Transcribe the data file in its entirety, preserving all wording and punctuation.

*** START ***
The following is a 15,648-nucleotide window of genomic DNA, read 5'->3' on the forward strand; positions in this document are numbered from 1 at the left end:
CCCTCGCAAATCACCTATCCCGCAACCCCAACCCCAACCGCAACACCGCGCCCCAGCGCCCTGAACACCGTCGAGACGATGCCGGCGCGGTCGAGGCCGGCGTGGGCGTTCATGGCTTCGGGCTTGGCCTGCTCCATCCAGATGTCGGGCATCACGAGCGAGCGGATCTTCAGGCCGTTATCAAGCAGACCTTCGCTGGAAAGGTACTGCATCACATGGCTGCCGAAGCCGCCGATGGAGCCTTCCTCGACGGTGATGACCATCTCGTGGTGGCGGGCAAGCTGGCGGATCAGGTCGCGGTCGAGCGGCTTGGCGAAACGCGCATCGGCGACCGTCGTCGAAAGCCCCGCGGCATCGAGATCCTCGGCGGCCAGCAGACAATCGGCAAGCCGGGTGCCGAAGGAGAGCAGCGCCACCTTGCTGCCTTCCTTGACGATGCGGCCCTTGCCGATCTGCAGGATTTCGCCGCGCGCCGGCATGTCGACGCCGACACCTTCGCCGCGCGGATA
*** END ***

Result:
The following is a 15,648-nucleotide window of genomic DNA, read 5'->3' on the forward strand; positions in this document are numbered from 1 at the left end:
CCCTCGCAAATCACCTATCCCGCAACCCCAACCCCAACCGCAACACCGCGCCCCAGCGCCCTGAACACCGTCGAGACGATGCCGGCGCGGTCGAGGCCGGCGTGGGCGTTCATGGCTTCGGGCTTGGCCTGCTCCATCCAGATGTCGGGCATCACGAGCGAGCGGATCTTCAGGCCGTTATCAAGCAGACCTTCGCTGGAAAGGTACTGCATCACATGGCTGCCGAAGCCGCCGATGGAGCCTTCCTCGACGGTGATGACCATCTCGTGGTGGCGGGCAAGCTGGCGGATCAGGTCGCGGTCGAGCGGCTTGGCGAAACGCGCATCGGCGACCGTCGTCGAAAGCCCCGCGGCATCGAGATCCTCGGCGGCCAGCAGACAATCGGCAAGCCGGGTGCCGAAGGAGAGCAGCGCCACCTTGCTGCCTTCCTTGACGATGCGGCCCTTGCCGATCTGCAGGATTTCGCCGCGCGCCGGCATGTCGACGCCGACACCTTCGCCGCGCGGATA